The culture of fear could kill the theatre

The Covid-19 shutdown could make this great artform disappear.

Wendy Earle

Topics Covid-19 Culture Politics

Will theatre survive lockdown? A recent audience survey shows that theatre audiences are fearful of returning to venues. Only 17 per cent of survey respondents would attend if venues reopen soon and are booking events. Half of those bookings are for events in November onwards. Forty-one per cent say they would not consider booking for at least four months.

The challenges facing theatres are serious. The iconic Shakespeare’s Globe on the south bank in London recently announced that it might not survive the lockdown and post-lockdown precautions. The theatre attracts visitors from all over the UK and the world. Until the lockdown, it was a successful, self-sufficient enterprise, independent of government subsidy. It earned 95 per cent of its revenue from box-office sales, building tours, educational workshops, catering and merchandise. It has asked the government for £5million to keep it from facing permanent closure.

Other theatres are facing similar crises. Even those organisations which receive Arts Council and other subsidies (such as local government support) still earn 65 per cent or more of their revenue from ticket sales and other private sources. The Arts Council has created an emergency fund, but it is limited and insufficient. Theatres will not realistically be able to reopen under social-distancing regulations which could reduce audiences significantly. Some producers are suggesting that theatres might well stay closed until next year. And some theatre companies may go under. Southampton Nuffield Theatres, which runs multiple venues in Southampton, has already gone into administration.

The theatre industry is vibrant but not economically strong. Most theatre companies operate on a deficit, barely covering their costs – even if their productions play to packed audiences. Fifty-six per cent of box-office revenue is earned by two per cent of productions. Although the biggest companies, such as the Ambassador Theatre Group and Andrew Lloyd Webber’s Really Useful Group, do well enough to pay shareholder dividends, most theatre companies struggle to survive under normal circumstances. We might be facing the end of theatre as we know it.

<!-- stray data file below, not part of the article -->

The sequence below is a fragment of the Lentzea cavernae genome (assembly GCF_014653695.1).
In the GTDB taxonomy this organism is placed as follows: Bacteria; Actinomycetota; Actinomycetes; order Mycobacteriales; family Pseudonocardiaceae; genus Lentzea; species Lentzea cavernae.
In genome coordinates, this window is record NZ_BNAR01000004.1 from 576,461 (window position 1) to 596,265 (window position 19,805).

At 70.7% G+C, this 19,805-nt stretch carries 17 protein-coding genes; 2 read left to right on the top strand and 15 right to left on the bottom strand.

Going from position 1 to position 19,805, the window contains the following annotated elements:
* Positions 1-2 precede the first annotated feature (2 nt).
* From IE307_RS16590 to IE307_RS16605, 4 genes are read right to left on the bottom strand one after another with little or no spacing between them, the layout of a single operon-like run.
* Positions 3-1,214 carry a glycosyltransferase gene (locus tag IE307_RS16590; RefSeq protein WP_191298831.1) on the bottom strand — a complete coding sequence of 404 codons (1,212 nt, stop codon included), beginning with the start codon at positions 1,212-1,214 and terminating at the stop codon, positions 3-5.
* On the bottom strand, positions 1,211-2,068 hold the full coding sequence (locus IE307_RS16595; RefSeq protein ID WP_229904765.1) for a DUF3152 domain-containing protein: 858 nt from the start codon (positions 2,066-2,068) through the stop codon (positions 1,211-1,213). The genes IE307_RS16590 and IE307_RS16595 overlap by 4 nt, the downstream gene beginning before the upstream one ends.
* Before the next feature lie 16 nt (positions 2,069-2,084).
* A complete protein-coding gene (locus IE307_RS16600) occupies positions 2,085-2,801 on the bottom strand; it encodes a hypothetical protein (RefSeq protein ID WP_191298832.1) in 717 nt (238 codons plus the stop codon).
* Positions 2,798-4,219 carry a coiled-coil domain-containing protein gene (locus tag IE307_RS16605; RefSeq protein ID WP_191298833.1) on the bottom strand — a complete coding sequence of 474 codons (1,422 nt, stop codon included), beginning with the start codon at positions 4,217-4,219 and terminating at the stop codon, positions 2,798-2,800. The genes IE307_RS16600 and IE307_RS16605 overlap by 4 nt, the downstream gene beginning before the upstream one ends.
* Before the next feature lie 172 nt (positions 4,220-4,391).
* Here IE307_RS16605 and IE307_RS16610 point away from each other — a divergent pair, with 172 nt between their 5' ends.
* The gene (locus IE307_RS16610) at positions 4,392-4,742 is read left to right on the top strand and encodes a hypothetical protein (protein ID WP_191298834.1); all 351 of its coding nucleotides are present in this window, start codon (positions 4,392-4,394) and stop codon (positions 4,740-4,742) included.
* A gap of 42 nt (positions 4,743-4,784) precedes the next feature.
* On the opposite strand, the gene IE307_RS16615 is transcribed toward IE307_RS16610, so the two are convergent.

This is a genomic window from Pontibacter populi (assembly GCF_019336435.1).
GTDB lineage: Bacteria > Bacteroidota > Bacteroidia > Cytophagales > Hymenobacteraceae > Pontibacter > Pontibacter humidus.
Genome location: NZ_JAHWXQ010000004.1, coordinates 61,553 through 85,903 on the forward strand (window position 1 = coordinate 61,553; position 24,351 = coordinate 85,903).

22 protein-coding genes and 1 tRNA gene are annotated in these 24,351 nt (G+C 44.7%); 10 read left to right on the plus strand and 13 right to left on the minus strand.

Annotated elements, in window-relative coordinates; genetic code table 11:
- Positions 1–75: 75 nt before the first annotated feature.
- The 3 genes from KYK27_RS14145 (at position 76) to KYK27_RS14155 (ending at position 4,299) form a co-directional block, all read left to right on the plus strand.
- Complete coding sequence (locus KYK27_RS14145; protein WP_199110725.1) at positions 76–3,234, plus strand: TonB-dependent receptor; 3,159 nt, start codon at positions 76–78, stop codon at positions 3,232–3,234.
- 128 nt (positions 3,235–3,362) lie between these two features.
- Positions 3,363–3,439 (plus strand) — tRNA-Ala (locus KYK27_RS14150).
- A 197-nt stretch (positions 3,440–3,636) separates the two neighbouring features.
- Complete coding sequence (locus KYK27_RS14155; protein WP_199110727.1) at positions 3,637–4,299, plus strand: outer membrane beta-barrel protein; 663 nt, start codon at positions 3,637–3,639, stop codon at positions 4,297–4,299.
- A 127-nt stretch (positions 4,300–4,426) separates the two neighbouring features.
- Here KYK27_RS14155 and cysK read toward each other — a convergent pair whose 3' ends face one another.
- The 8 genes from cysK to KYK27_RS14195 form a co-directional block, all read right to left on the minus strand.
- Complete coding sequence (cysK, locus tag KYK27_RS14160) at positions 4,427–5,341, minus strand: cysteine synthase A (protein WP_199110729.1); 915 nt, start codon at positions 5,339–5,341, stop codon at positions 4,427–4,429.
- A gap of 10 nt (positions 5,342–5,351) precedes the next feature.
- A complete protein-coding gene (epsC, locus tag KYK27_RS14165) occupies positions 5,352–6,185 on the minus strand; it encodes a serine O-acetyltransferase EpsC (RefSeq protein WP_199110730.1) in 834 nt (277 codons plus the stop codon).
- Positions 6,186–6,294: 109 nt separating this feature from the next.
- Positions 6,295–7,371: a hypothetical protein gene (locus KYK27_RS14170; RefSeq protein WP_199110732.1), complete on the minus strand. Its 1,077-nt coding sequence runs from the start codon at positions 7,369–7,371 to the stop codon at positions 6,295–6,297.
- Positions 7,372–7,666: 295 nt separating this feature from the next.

The theatre economy is extremely complex. It includes commercial theatre companies (the biggest of which have a global reach), national public institutions, such as the Royal Shakespeare Company, the Royal Opera House and the Royal National Theatre, and many local or regional medium and small enterprises.

According to a 2016 Arts Council report, 86 per cent of all theatre revenue (across subsidised and unsubsidised theatres) is privately sourced. Most theatres get most of their income from box-office sales, topped up by sponsorship deals, private donor support, catering and merchandising. Despite its small percentage overall (14 per cent of total theatre revenue), public subsidy, together with tax relief, is essential to the survival of theatres. But without ticket sales, theatres don’t stand a chance. They simply won’t earn enough to survive. If audiences stay away or are significantly limited, theatre will wither.

Theatres have managed in the past to overcome economic challenges and the government must ensure that it helps them deal with the fallout of lockdown. But the Treasury and the new Cultural Renewal Task Force, set up to help the cultural sector adjust to new government guidelines, will have their hands full with all the other failing enterprises. Most importantly, it is time for the government to change its message of fear. It should emphasise that the majority of people are not actually in much danger from the virus. (According to a recent BBC report, only one in 400 people currently have the virus. And only people in identified vulnerable groups are at serious risk if they get it.)

The threat to the future of the theatre is not primarily an economic one. If it was, enterprising theatre producers and actors would find ways of getting new productions up and running one way or another as quickly as possible. Theatre is historically extremely resilient.

It is symbolic that Shakespeare’s Globe led the way in announcing its threatened fate, representing as it does the early days of formal theatre in England. It is a reconstruction of one of the first London theatres, the original Globe, built in c.1599 by Shakespeare’s company of players for public performances of plays which set theatrical standards for centuries to come. Since the 17th century, theatre has been a vivid part of city life, attracting visitors from all over the country and (in the past few decades) all over the world.